Nasdaq Companies Subject to a “Comply or Explain” Basis with Board Diversity Rule

Gender Equality April 8, 2024

While the impact of this rule is still to be seen, investors can keep track of women’s representation in their portfolio companies to align with investment policies, report to stakeholders or use for corporate engagement

Nasdaq’s board diversity rule mandates that most Nasdaq-listed companies have at least one woman on their board of directors or explain why they do not meet this requirement as of the end of 2023. By 2025 most Nasdaq companies will be required to have at least two board members who are women or who are part of an underrepresented minority or LGBTQ+.

With this rule, Nasdaq joins a growing number of stock exchanges that have board gender diversity minimums for their companies. A study by the Sustainable Stock Exchanges (SSE) initiative, a UN-linked global platform that encourages sustainable investment, states that as of February 2024, of 122 exchanges monitored by the SSE, 19 have board gender diversity requirements.

The value of these rules is supported by research published by Harvard Business Review, which indicates that women bring valuable perspectives and cognitive diversity to boardrooms, leading to more effective decision-making. The studies show that the presence of women on boards contributes to better governance performance as women directors tend to bring different valuable viewpoints and approaches to problem-solving. This diversity of perspectives can help boards make more informed decisions, mitigate risks, and identify opportunities that may have been overlooked in homogenous boardrooms. Consequently, companies with diverse boards are better positioned to adapt to changing market conditions and drive sustainable growth.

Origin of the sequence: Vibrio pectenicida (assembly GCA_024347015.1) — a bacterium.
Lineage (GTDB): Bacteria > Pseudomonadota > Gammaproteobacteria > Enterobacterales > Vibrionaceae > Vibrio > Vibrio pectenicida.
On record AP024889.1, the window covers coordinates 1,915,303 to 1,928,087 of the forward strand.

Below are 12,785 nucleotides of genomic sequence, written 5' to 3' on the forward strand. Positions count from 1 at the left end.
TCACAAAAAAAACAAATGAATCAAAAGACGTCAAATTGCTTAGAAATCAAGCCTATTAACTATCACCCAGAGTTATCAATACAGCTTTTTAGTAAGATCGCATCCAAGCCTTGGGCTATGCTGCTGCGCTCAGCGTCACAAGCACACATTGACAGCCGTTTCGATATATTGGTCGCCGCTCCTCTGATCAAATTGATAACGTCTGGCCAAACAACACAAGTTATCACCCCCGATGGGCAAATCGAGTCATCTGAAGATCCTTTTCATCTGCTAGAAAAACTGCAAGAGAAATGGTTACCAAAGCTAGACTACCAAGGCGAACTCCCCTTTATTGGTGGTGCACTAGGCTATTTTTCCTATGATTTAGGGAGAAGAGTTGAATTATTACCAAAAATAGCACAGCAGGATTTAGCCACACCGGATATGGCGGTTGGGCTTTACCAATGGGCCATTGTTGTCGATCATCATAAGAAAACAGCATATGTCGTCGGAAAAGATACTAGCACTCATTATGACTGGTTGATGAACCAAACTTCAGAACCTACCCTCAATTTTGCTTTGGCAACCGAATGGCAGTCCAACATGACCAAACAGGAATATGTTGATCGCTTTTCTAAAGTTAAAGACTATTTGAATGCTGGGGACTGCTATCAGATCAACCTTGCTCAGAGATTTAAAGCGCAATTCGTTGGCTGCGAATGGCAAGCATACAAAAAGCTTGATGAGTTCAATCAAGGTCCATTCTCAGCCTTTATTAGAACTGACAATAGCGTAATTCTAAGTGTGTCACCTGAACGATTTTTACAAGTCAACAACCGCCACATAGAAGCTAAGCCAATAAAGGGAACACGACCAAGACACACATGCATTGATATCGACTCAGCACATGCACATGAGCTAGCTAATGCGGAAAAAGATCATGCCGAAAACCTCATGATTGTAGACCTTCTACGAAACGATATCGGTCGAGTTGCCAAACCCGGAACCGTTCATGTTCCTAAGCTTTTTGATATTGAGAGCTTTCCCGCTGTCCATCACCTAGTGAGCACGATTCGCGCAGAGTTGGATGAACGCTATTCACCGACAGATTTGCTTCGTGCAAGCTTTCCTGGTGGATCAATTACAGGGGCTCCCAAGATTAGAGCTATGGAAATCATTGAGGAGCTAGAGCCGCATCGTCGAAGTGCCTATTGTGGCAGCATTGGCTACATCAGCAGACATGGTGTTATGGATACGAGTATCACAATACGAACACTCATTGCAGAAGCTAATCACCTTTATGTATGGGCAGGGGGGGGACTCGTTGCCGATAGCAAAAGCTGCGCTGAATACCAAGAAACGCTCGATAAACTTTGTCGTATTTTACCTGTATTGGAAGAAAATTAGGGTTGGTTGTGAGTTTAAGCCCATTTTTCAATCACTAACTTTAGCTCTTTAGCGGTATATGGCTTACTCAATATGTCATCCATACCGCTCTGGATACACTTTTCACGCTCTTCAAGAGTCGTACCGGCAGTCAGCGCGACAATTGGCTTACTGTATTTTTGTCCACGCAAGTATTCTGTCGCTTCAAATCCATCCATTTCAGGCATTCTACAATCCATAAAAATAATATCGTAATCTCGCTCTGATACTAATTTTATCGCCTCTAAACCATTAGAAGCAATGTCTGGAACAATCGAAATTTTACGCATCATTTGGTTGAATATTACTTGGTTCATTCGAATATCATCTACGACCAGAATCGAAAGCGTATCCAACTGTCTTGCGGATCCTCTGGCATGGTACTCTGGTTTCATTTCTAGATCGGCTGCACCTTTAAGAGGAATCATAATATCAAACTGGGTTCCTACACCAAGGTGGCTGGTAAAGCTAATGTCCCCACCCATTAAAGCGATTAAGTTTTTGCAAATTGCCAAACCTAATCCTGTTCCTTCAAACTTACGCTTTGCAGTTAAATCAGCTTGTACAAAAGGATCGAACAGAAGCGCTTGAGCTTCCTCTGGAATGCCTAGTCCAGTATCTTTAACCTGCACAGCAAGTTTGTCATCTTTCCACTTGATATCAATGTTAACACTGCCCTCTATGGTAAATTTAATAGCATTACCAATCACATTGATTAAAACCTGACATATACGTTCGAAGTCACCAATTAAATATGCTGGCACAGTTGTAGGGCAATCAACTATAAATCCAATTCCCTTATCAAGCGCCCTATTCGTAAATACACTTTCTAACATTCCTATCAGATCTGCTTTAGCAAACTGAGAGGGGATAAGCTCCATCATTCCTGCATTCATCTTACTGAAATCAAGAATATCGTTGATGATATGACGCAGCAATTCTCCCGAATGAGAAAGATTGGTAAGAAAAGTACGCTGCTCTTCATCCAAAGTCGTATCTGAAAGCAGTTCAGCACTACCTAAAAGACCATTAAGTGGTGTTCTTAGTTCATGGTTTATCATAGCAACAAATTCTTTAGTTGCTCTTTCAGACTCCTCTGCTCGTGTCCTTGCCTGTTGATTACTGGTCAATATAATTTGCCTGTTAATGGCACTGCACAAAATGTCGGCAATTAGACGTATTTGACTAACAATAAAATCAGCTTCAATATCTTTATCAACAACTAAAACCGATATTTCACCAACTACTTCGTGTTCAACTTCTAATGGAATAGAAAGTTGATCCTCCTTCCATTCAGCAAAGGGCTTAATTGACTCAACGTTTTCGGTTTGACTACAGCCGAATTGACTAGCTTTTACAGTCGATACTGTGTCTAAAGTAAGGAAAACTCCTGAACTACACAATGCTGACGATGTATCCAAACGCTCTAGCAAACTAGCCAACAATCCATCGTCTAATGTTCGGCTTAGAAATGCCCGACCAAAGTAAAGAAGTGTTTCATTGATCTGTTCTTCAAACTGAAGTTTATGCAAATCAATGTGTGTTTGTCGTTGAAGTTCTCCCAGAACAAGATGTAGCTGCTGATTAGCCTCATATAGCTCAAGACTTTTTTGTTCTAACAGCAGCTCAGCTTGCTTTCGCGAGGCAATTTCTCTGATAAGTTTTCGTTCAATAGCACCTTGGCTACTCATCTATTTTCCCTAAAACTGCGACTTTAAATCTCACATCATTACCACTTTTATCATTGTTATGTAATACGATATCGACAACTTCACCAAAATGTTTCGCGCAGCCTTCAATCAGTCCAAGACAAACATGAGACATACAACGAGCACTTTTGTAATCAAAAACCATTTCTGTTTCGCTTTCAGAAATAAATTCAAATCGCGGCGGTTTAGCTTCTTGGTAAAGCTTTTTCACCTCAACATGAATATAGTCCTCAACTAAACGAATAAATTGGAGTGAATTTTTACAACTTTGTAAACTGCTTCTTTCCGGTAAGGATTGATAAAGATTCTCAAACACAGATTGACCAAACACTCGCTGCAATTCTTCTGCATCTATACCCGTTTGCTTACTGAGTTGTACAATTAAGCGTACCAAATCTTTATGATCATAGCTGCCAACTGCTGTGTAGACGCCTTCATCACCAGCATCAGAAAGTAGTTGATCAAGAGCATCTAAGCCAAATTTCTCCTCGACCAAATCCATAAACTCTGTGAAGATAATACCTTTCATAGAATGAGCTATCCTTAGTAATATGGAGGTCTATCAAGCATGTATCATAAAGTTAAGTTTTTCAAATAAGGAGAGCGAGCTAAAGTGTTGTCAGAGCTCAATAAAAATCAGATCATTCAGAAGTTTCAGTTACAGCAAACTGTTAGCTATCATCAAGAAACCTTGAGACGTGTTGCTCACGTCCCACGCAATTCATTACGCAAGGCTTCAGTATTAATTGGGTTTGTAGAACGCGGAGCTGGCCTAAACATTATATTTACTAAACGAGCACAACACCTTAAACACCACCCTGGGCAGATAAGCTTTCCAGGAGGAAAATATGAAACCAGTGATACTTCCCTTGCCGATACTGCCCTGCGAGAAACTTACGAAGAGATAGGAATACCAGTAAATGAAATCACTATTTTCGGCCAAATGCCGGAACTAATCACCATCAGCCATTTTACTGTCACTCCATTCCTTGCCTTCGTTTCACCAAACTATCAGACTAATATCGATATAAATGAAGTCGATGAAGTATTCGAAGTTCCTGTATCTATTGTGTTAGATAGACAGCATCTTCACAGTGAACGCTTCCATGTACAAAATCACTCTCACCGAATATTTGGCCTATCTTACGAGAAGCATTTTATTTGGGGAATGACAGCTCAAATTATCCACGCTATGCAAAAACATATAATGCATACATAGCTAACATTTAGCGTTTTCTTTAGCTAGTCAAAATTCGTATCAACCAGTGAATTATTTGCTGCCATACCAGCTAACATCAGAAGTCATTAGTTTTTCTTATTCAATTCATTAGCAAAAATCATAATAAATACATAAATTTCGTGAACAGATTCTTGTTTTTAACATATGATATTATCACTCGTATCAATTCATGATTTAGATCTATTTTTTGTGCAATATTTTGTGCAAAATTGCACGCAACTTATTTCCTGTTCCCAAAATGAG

However, it’s unclear if the rule goes far enough. Analyzing the data on board diversity, Clarity AI has found that most Nasdaq companies already had at least one woman on their board by the time the rule was proposed. Out of the 18 companies that did not have any women on their board at the time two have since added women board members to comply. Given the value of board diversity, it will be interesting to see whether companies change their board composition ahead of the 2025 deadline proposed by Nasdaq. 

Institutional investors who wish to monitor the progress of gender diversity in their portfolio companies and communicate to their stakeholders can use tools like our Impact Highlights solution. Through nine metrics, including women on the board and women in senior positions, investors can easily demonstrate the footprint of their portfolios against selected benchmarks. Contact us to learn more about our offering.

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